Centre for Human Rights, Equity and Inclusion hosts York’s annual Inclusion Week

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The Centre for Human Rights, Equity and Inclusion (REI) has announced the details of its annual Inclusion Week, for which this year’s theme is “Reclaiming the Social Justice Roots of EDI.”

Inclusion Week 2023 runs from March 6 to 10 and features a host of engaging activities, such as keynote addresses, fireside chats, multimedia interactive events and a variety of workshops. These events are presented in collaboration with: Amnesty International YU; Athletics & Recreation; Schulich School of Business; Student Community and Leadership Development (SCLD); The Centre for Sexual Violence Response, Support & Education; and Assistant Professor Jessica Vostermans’ graduate class in critical disability studies.

Kike Ojo-Thompson
Kike Ojo-Thompson

Throughout the week, keynote speakers Kike Ojo-Thompson and York honourary degree recipient Mark Tewksbury will address topics of equity, diversity and inclusion (EDI) within the university context. Fireside chats will engage panelists such as Susan Dion, associate vice-president, Indigenous initiatives; Remi Warner, director, Human Rights Services at Toronto Metropolitan University; Rania El Mugammar, artist and anti-oppression activist; and Vostermans, on the challenges and opportunities of EDI work and social justice imperatives.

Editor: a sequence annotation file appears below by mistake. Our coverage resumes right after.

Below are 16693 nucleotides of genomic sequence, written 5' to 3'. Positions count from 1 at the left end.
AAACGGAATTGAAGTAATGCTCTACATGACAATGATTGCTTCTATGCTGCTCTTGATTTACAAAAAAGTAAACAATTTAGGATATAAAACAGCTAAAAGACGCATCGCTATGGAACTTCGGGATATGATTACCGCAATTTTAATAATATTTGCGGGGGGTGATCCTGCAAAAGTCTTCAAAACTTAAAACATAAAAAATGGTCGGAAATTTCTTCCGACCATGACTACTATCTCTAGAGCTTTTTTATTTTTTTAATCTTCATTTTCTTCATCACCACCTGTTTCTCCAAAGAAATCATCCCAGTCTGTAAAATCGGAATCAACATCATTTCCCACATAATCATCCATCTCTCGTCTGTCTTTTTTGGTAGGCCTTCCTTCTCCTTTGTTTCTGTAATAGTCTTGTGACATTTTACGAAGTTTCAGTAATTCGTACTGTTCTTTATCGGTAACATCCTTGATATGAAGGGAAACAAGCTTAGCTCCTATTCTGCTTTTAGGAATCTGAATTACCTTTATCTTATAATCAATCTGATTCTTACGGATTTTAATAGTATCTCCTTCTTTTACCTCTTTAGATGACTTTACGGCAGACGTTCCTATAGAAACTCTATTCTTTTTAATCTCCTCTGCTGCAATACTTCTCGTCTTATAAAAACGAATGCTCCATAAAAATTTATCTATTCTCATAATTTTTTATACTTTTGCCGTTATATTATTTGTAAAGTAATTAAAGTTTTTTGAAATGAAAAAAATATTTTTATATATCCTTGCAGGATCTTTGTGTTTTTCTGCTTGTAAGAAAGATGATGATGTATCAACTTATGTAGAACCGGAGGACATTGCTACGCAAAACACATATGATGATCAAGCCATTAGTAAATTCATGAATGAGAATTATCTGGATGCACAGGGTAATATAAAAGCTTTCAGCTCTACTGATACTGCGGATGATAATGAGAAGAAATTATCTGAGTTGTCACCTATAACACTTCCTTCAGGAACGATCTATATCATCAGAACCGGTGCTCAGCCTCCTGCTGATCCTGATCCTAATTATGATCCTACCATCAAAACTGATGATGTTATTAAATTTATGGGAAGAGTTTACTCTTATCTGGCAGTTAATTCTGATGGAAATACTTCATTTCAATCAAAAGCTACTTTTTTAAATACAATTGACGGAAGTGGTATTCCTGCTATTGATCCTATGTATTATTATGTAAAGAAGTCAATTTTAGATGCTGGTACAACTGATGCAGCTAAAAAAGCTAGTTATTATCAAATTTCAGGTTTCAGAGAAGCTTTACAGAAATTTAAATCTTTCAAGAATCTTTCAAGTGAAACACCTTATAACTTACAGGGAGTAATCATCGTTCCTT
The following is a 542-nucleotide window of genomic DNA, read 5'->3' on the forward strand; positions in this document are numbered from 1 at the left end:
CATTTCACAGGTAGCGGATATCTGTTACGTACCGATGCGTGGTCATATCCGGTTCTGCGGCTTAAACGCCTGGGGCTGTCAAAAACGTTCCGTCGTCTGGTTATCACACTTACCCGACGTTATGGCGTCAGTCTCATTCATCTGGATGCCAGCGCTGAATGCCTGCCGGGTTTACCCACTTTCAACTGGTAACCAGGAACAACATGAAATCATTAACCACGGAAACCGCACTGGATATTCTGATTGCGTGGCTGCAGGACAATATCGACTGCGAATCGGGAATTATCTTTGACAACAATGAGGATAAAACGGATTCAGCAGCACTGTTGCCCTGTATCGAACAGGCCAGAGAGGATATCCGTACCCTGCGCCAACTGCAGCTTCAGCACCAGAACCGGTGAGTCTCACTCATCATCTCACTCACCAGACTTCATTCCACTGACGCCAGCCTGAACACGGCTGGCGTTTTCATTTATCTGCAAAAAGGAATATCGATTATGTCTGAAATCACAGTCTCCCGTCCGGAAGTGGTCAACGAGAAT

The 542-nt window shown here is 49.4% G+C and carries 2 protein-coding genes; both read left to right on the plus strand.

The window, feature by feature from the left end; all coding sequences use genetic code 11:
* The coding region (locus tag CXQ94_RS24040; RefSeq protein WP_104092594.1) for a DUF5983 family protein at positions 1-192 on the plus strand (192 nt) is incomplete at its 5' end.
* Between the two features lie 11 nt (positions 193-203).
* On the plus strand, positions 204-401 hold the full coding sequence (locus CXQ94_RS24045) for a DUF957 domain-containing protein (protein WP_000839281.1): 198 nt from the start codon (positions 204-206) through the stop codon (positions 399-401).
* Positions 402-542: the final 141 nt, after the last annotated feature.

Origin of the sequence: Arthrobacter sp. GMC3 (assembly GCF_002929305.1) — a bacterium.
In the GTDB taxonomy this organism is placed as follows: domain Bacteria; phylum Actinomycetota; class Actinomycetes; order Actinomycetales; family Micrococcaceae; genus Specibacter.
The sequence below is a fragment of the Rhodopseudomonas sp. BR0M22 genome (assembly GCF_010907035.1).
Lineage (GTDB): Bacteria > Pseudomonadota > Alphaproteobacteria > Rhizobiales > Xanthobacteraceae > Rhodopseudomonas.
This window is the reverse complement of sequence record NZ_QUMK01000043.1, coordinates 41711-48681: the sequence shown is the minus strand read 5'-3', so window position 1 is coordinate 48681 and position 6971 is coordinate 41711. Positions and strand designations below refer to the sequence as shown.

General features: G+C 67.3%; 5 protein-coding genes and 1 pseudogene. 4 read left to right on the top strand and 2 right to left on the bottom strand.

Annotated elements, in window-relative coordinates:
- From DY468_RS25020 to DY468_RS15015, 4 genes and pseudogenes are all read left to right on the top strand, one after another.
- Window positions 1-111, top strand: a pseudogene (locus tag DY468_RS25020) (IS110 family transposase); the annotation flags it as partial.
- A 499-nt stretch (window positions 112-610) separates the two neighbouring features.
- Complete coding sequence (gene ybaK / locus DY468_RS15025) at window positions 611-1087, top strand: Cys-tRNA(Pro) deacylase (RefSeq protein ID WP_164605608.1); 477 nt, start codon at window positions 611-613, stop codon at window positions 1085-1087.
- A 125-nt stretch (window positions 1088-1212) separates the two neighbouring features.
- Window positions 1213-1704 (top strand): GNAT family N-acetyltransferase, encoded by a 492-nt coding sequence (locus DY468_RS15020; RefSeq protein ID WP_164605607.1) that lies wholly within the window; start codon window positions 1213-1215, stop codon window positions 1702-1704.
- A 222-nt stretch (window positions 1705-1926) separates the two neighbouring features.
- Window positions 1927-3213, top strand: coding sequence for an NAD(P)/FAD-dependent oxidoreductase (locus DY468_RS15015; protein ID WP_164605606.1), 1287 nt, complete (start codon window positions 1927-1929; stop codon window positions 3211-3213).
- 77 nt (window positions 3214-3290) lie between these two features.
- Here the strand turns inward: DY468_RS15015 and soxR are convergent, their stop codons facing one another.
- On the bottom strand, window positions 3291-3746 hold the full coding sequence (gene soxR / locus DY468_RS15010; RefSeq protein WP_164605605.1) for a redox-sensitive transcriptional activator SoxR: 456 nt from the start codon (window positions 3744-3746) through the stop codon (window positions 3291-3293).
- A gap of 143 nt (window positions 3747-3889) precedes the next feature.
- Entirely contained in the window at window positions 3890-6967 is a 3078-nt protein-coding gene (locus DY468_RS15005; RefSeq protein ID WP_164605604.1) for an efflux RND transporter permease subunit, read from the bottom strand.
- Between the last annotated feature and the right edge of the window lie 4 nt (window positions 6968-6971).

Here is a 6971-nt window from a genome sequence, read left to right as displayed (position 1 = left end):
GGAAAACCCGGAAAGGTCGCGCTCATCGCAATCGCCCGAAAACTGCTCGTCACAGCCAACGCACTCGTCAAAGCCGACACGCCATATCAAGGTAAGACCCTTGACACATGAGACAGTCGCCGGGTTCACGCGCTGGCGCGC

Melissa Theodore, EDI institutional initiatives advisor in REI, says, “We hope to offer a variety of opportunities to learn and reflect about equity and inclusion and its ties to social justice throughout the week.

“It’s important to remember that even when universities commit to DEDI or EDI, we must be mindful that universities embody contradictions because they are embedded in broader society,” she adds. “Our hope is that having earnest conversations about the valuable work of pushing for decolonization, equity, diversity and inclusion, can help us ensure that the work we do in furthering equity and inclusion continues to be relevant, meaningful, thoughtful and always intentional.”

Other events throughout the week include an alternative campus tour, REDDI workshops, a community of practice, an art installation and more.

“We’re hoping to use a walking tour of the campus to highlight some of the ways universities can manifest the physical inclusion/exclusion of certain community members – especially during the current housing and cost of living crisis,” says Terrence Hamilton, an organizer of the alternative campus tour.

Inclusion Week offers the chance for all staff, students and faculty at York to reflect upon systemic and organizational anti-racist change.

For more information and event registration, click here.